Get your spokes in a row and discover the world’s best biking cities – because who needs taxis when you can burn rubber and calories simultaneously?
Biking is an excellent way to explore a new city, exercise, and reduce your carbon footprint. Luckily, many cities worldwide are ideal for biking, with extensive bike lanes and paths, bike-sharing programs, and scenic routes.
From the world’s cycling capital, Amsterdam, to the bustling streets of Tokyo, there is a great biking city for every type of cyclist. In this article, we will explore some of the best biking cities in the world and why they are so excellent for biking.
- Amsterdam, Netherlands: Amsterdam is often referred to as the cycling capital of the world, and for good reason. It has an extensive network of bike paths and dedicated lanes, making it easy and safe for cyclists to get around. The city also has a flat terrain and a bike-friendly culture, which encourages people to cycle as their primary mode of transportation.
- Copenhagen, Denmark: Copenhagen is another city known for its cycling culture. It has an impressive network of bike paths and cycling lanes, and nearly half of the city’s residents commute to work or school by bike. The city also has a bike-sharing program, which makes it easy for tourists and visitors to explore the city on two wheels.
- Portland, Oregon, USA: Portland is often considered one of the best biking cities in the United States. It has a vast network of bike-friendly streets and bike paths, and scenic routes and trails surround the city. Portland also has a vibrant cycling community and several bike-related events yearly.
- Tokyo, Japan: Tokyo may not be the first city that comes to mind when considering great biking cities, but it has a surprisingly bike-friendly infrastructure. The city has a growing network of cycling lanes and bike parking facilities, and many residents use bikes as their primary mode of transportation. Tokyo also has several scenic bike routes, including the Arakawa River Path and the Tamagawa River Path.
- Montreal, Canada: Montreal is known for its extensive bike path network, covering over 800 kilometers of the city’s streets. The town has a bike-sharing program, BIXI, which makes it easy for tourists and visitors to explore the city on two wheels.Montreal is also home to several bike-related events throughout the year, including the Tour de l’Île and the Montreal Bike Fest.
- Berlin, Germany: Berlin has an extensive network of bike lanes and paths, making it easy and safe for cyclists to get around. The city also has a bike-sharing program and several cycling events throughout the year, including the Berlin Bicycle Week.
- Barcelona, Spain: Barcelona has a growing network of bike lanes and paths, which make it easy for visitors and residents to explore the city on two wheels. The city also has several scenic bike routes, including the Montjuïc Circuit and the Paseo de San Joan.
- Bogotá, Colombia: Bogotá is home to one of the most extensive bike-sharing programs in the world, with over 6,000 bikes available to rent. The city also has an extensive network of bike lanes and paths, which make it easy for cyclists to get around. Bogotá also hosts Ciclovía, a weekly event where over 70 miles of streets are closed to cars, allowing cyclists and pedestrians to take over.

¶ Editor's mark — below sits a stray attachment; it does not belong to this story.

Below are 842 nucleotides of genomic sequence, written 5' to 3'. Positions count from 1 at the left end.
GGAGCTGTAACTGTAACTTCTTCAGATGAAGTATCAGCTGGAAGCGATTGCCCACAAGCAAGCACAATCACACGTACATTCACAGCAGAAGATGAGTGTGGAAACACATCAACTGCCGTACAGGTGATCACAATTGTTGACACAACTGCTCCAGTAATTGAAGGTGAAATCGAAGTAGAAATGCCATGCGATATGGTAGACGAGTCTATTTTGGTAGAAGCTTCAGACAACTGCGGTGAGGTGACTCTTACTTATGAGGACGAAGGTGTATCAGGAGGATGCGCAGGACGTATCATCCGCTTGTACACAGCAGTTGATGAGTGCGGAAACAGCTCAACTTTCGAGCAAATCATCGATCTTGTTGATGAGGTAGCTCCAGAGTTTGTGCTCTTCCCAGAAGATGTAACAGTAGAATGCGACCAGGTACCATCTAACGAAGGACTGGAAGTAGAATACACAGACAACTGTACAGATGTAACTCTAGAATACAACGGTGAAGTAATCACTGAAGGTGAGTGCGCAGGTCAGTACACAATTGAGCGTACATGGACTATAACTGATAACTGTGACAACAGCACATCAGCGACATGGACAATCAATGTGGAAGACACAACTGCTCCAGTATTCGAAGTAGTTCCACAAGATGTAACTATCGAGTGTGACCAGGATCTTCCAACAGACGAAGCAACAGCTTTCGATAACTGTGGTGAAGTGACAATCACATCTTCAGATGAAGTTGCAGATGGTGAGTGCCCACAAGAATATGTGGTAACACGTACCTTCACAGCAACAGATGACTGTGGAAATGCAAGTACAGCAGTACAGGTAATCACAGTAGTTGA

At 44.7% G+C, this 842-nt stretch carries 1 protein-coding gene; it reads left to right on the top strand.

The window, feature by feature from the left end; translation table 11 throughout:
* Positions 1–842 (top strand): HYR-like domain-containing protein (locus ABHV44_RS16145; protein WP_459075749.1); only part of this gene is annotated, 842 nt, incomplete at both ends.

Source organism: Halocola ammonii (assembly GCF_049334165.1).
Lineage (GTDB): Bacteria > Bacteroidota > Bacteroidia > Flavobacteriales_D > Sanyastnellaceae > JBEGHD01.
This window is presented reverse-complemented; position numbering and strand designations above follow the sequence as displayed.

- Strasbourg, France: Strasbourg is home to over 500 kilometers of bike paths and lanes, making it easy for cyclists to get around. The city also has a bike-sharing program, Vélhop, which makes it easy for tourists and visitors to explore the city on two wheels. Strasbourg also hosts the Vélo-City conference, which brings cycling experts and advocates together worldwide.
Did you know?
Interestingly, many of these great biking cities have implemented innovative policies and initiatives to promote biking and improve biking infrastructure. For example, Amsterdam has implemented a “Green Wave” system, where traffic lights are timed to allow cyclists to maintain a steady speed, reducing the need to stop and start.
Meanwhile, in Copenhagen, the city government has set a goal to become carbon-neutral by 2025, and biking plays a crucial role in achieving this goal. These initiatives not only make biking more enjoyable and convenient for residents and visitors, but they also positively impact the environment and overall quality of life in these cities.
A little history:
Biking cities have a long and varied history that spans over a century. In the late 1800s and early 1900s, biking was a popular mode of transportation, and many cities worldwide had bike-friendly infrastructure, including dedicated bike paths and bike racks.
However, with the rise of the automobile in the mid-1900s, biking declined, and many cities shifted their focus to accommodating cars instead.
In the 1970s, biking experienced a resurgence in popularity, thanks in part to the environmental movement and growing concerns about air pollution and oil dependence. Cities such as Amsterdam and Copenhagen embraced this trend, implementing innovative policies and infrastructure to make biking more convenient and safe.
This led to a biking culture that is still strong today, with cycling as a primary mode of transportation for many residents.
In recent years, more destinations worldwide have recognized the benefits of biking cities and have started investing in biking infrastructure and initiatives. This has led to a new generation of biking cities, with dedicated bike lanes, bike-sharing programs, and other amenities to make biking a convenient and enjoyable way to get around.
As the world becomes increasingly urbanized and congested, biking cities are seen as a sustainable and healthy way to move people and goods, and biking cities will continue to play an essential role in shaping the future of transportation.